If we reduced the price, we would sell more cars.
In the result clause, we can use other modal verbs instead of would to show different
degrees of certainty, possibility, etc concerning the result.
If we bought a larger quantity, we might/could get a bigger discount.



past simple is used to refer to less probable situations.

Would/should/could/might could precede the verb in the subordinate clause.

If every piece of mail were personalized with your company logo or message, your
customers might be very impressed.
Imagine what would happen if all the worlds stock exchanges crashed.
It is possible to use if I were or if I was in both formal and informal styles:
If I was rich, I would buy a house.


It is common to make hypothetical statements in negotiations. Compare:

a. If you give us 5 % discount, well make a firm order of 5,000 units.

(this is almost a promise)

b. If you gave us a 5% discount, wed make a firm order of 5,000 units.
(this is a more tentative offer)

Provided (that)/so long as/on condition (that)

When starting a condition it is also possible to use provided (that), so long as or

on condition (that)
Provided (that) they dont go back on their offer, well sign the agreement next
Well be happy to work with you so long as you pay half of the advertising costs.
We might be able to reduce the number of hours worked on condition (that) there
is an increase in productivity.

Third conditional
We use third conditional to reflect on the past to say what would have happened if
things had been different.
We use the past perfect tense in the condition clause and would have + the past
participle in the result clause.
If Id known you were coming, Id have arranged a demonstration.


speculating about the past when talking about things which did not happen in
the past.

If the earnings ratio had been higher, I would have bought some shares.
If we had anticipated the crash, we wouldnt have lost so much money.
The merger could have succeeded if the management styles hadnt been so


The presentation might have been better if she had felt more confident.

Alternatives to if
These are mostly used in the first and second conditionals.

When suggests that, in the speakers mind, the condition is certain to happen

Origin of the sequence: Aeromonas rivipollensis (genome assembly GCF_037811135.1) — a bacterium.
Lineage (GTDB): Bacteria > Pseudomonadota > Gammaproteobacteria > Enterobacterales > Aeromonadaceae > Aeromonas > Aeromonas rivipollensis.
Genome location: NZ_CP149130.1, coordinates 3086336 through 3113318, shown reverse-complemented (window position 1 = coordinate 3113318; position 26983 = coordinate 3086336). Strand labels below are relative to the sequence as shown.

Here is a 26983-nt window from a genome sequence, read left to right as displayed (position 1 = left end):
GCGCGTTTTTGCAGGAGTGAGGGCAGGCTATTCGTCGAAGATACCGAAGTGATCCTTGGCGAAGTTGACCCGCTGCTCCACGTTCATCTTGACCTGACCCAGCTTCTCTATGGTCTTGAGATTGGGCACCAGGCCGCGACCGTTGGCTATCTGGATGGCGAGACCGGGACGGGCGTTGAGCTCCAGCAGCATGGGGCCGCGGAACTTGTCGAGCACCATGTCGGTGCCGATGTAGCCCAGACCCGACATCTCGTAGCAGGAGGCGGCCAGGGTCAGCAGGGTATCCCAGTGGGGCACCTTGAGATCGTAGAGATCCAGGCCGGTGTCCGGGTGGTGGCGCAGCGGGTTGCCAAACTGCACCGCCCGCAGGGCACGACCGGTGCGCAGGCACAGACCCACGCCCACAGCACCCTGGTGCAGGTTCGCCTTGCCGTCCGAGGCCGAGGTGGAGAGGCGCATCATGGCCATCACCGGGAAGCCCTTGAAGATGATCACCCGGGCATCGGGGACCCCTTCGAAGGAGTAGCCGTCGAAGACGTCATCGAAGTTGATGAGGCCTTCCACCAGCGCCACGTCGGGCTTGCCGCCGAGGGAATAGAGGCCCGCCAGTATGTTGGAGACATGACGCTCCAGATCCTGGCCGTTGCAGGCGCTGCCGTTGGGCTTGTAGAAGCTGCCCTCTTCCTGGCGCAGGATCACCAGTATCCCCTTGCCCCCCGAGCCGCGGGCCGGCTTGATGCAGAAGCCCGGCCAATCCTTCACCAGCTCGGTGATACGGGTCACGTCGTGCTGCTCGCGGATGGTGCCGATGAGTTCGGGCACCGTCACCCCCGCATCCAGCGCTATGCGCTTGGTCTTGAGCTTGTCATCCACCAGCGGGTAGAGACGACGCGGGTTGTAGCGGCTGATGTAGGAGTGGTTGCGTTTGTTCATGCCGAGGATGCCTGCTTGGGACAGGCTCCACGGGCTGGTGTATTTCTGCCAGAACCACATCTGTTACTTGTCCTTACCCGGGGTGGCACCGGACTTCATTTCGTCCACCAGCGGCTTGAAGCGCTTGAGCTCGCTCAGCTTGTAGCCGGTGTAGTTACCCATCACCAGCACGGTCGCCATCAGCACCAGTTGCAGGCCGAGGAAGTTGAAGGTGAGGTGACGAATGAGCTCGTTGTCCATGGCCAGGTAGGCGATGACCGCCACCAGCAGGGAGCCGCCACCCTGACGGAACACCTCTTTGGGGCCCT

but the time of the result is not known.

When the temperature reaches 30 degrees, the air-conditioning turns on.

As soon as is similar to when, except that it implies that the result will happen
immediately the condition is met.

As soon as I hear the news, Ill tell you whether we won the award.

Unless means the same as if not or if I/you, etc do not

Unless I hear from the client today, Ill cancel the order (= if I dont hear from the

In case is often used when we think ahead about possible problems and try to
avoid by doing something in advance

Ill give you my mobile phone number in case you need to contact me.

Provided that and on condition that are used as more formal alternatives to if.
For example, they are often used in contractual or legal documents and in
formal negotiations.

Provided that you complete the installation on time, we will make a bonus


We will give you a full refund on condition that you return the products


1. Write the words in the correct order to make zero conditional sentences:
If provide request it, we people enough a translator
If expands you heat, it metal
If fall usually increases Prices supply
If you window that button, the opens press
You regards him Give to Gerard if my see
2. Use your own ideas to complete the conditional sentences. Decide if they
should be zero or first conditional.
1. I can never sleep at night if
I drink too much coffee during the day.
2. If theres a good film on TV tonight,
3. If I have some free time this weekend, I
4. I wont buy a new computer this year if
5. If I get lost in a foreign city, I
6. Ill take up a new hobby this year if
7. Ill be amazed if



Complete the sentences with the correct forms of the verbs in the box: